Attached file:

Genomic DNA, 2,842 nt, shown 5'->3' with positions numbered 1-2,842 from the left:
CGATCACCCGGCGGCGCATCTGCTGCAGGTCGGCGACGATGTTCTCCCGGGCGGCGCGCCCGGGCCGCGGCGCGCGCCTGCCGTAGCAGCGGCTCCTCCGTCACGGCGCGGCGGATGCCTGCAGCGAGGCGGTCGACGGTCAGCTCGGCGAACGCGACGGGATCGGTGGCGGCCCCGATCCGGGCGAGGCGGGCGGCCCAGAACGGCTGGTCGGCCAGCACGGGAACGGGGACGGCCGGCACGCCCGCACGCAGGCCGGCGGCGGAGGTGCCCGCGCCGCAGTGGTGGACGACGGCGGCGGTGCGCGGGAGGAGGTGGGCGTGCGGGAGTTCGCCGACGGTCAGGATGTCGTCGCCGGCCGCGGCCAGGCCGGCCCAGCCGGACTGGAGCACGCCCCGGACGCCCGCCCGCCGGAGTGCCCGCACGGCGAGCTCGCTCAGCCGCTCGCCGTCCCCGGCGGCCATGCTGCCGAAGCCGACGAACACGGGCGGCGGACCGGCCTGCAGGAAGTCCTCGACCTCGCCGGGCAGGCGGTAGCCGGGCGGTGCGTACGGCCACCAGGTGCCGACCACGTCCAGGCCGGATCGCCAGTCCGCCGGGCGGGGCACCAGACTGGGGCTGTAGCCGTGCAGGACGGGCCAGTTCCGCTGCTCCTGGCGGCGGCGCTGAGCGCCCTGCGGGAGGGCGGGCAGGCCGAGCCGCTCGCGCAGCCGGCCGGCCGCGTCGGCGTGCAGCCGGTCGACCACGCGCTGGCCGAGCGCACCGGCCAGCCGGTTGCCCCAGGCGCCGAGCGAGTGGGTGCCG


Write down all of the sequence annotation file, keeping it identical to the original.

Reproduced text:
Genomic DNA, 2,842 nt, shown 5'->3' with positions numbered 1-2,842 from the left:
CGATCACCCGGCGGCGCATCTGCTGCAGGTCGGCGACGATGTTCTCCCGGGCGGCGCGCCCGGGCCGCGGCGCGCGCCTGCCGTAGCAGCGGCTCCTCCGTCACGGCGCGGCGGATGCCTGCAGCGAGGCGGTCGACGGTCAGCTCGGCGAACGCGACGGGATCGGTGGCGGCCCCGATCCGGGCGAGGCGGGCGGCCCAGAACGGCTGGTCGGCCAGCACGGGAACGGGGACGGCCGGCACGCCCGCACGCAGGCCGGCGGCGGAGGTGCCCGCGCCGCAGTGGTGGACGACGGCGGCGGTGCGCGGGAGGAGGTGGGCGTGCGGGAGTTCGCCGACGGTCAGGATGTCGTCGCCGGCCGCGGCCAGGCCGGCCCAGCCGGACTGGAGCACGCCCCGGACGCCCGCCCGCCGGAGTGCCCGCACGGCGAGCTCGCTCAGCCGCTCGCCGTCCCCGGCGGCCATGCTGCCGAAGCCGACGAACACGGGCGGCGGACCGGCCTGCAGGAAGTCCTCGACCTCGCCGGGCAGGCGGTAGCCGGGCGGTGCGTACGGCCACCAGGTGCCGACCACGTCCAGGCCGGATCGCCAGTCCGCCGGGCGGGGCACCAGACTGGGGCTGTAGCCGTGCAGGACGGGCCAGTTCCGCTGCTCCTGGCGGCGGCGCTGAGCGCCCTGCGGGAGGGCGGGCAGGCCGAGCCGCTCGCGCAGCCGGCCGGCCGCGTCGGCGTGCAGCCGGTCGACCACGCGCTGGCCGAGCGCACCGGCCAGCCGGTTGCCCCAGGCGCCGAGCGAGTGGGTGCCG